On the east part of town, you can visit the Oostenburgergracht neighbourhood for its Tropenmuseum, or the Artis Magistra - the oldest zoo in the Netherlands. Additionally this area is known for having a lively nightlife and fine share of concept stores. Hartje Oost (Javastraat n°23) is a coffee and garment shop wrapped in one. Shop fine collections of clothing whilst sipping on a flat white. Also on Javastraat n°8 you can find DIV herenkabinet, a clothing, sneaker and hardware boutique. The individual styles are more street and unique, from Japanese denim to cool sneakers. They also carry a collection of Swiss army knives and stock real authentic Swedish backpacks. Expect to find brands like Armor Lux, Asics, Elka, Hestra, Lee, Penfield, Publish, Samsoe & Samsoe and Wood Wood. Ashes to Snow (Javastraat n°72) is a hair salon that combines, art, design, objects, coffee and music in an artistic atmosphere. Get a quick hair fix while enjoying a cuppa before browsing their gallery section.
When you are constantly on the move, it is confortable to be able to grab something to eat on the go. The Dutch have some tasty options, such as thick cut frites that come served in a a paper cone. At a number of food stalls out on the streets or in food markets, you can ask for patatje oorlog for a dip of peanut satay sauce, mayonnaise and onions, or a 'patat speciaal' for a mix of curry ketchup, mayonnaise and onions. Raw herring should be tried by any visitor to Amsterdam. There are herring carts all over the city and you can have it served in a sandwich with pickles and onions. When browsing around the inner city, you may come across some kaas sops, or cheese markets. These stack intimidating slabs of gouda, geitenkaas and maasdammer cheeses the Dutch export internationally. Make sure you can squeeze in a visit to the Reypenaer Tasting Room for a guided tasting of their award-winning cheese.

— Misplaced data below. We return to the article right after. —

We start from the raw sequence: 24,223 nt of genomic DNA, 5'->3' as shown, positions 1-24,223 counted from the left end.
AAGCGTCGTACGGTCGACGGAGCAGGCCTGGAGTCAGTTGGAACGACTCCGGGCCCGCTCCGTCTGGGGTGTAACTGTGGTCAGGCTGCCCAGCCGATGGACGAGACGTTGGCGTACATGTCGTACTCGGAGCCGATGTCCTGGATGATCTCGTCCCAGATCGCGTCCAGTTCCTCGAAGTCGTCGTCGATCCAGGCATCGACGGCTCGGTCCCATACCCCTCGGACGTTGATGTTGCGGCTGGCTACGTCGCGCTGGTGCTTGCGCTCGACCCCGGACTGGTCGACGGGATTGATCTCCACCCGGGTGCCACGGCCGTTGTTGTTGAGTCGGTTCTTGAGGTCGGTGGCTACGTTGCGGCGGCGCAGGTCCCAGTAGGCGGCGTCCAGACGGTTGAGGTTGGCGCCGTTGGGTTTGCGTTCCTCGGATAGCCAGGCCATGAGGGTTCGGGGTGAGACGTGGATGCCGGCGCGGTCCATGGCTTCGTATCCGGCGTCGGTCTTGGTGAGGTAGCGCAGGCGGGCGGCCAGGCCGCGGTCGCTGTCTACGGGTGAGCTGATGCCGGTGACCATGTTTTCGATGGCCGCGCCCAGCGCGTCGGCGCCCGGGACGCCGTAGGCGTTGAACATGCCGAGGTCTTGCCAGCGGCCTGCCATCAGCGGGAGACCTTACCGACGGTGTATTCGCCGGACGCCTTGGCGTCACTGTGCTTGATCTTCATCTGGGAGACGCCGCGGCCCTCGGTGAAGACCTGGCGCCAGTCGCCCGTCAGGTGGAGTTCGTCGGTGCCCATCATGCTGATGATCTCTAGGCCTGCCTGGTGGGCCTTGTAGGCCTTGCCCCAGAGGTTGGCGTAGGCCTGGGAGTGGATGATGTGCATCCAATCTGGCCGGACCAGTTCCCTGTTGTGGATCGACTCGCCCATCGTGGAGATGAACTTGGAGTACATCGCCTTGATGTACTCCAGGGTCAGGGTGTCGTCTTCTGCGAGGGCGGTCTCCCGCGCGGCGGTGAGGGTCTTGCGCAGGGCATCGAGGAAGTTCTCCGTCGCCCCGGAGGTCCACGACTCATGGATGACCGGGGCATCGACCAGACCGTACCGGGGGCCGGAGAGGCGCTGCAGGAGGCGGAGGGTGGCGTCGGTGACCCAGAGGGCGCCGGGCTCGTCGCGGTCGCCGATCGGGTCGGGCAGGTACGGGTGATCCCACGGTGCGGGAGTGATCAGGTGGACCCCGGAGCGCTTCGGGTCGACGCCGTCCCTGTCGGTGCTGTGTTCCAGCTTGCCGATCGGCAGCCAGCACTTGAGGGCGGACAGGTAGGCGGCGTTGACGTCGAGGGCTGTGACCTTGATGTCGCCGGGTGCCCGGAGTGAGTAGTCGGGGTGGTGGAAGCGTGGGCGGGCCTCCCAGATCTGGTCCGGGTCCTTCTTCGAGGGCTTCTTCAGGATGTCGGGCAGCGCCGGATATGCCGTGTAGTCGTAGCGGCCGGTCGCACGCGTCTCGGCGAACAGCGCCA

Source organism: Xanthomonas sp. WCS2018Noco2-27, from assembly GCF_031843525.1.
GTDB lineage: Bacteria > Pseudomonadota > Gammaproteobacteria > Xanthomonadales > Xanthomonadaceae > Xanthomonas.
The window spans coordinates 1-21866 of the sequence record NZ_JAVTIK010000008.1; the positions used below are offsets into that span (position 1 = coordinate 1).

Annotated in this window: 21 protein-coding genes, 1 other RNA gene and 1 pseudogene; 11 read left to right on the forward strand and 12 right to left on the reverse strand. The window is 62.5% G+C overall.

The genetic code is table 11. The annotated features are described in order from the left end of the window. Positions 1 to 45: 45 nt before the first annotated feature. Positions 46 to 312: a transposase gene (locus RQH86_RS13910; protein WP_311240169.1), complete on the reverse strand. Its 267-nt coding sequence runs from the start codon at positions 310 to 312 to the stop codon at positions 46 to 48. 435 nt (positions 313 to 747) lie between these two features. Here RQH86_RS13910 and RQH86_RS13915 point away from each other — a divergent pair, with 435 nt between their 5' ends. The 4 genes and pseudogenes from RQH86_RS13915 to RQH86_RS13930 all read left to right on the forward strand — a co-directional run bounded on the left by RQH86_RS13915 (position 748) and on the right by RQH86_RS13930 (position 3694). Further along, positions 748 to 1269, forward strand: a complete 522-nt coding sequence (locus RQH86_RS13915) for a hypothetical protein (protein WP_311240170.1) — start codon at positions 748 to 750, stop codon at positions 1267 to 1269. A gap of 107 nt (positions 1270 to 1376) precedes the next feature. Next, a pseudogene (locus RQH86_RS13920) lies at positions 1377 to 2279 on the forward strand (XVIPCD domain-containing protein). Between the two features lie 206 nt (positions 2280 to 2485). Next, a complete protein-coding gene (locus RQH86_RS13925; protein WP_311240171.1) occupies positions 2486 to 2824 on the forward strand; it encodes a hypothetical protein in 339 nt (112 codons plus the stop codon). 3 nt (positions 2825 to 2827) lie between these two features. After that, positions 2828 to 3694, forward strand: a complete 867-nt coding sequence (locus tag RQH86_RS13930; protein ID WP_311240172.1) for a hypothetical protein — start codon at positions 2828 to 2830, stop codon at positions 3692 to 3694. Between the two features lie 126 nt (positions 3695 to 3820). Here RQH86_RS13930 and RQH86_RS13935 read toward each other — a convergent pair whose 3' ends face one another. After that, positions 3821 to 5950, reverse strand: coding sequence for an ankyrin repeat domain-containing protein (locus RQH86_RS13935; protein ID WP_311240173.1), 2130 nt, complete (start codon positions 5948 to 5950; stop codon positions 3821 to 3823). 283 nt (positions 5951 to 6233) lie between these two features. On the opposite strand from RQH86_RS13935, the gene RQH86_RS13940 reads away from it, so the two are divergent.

The Dutch capital can be overwhelming with so much to see and do in such a short distance span. For unwinding and relaxing, there is always the option to visit a hotel premise. Sofitel Legend The Grand Amsterdam has a garden courtyard full of secluded nooks. It is a quiet retreat in a hectic part of town, with an excellent restaurant and staff that are gracious and quietly efficient. We also recommend Hotel Pulitzer for its glass house feel and brilliant selection of tea to drink in the afternoons. Whether you are a guest or not, pick your favourite seating area, indoors among the stylish decor or the outdoor terrace.
Don’t stress the city as you will probably never get a chance to explore every far-flung corner of Amsterdam. We would however highly recommend to get to know the Oosterdokseiland neighbourhood (Dutch for Eastern Dock Island). It is an island with some neat architecture and borders the Amstel river. Expect to find dozens of cool sights such as the Amsterdam Public Library, Amsterdam Conservatory, a multitude of residential complexes, NEMO Science Museum and other key places. Experience science first-hand at the NEMO Science Museum as it is designed to entertain all age groups. The walk to the area is relaxing, and you can come across a few historical ships in the docks.
It is of no surprise that the Dutch capital has an overwhelming influx of tourism. The city is awe-inspiring, cultural and has an appeal that few cities in the world can match. Check out the official Holland tourism board and stay up to date on the city's happenings.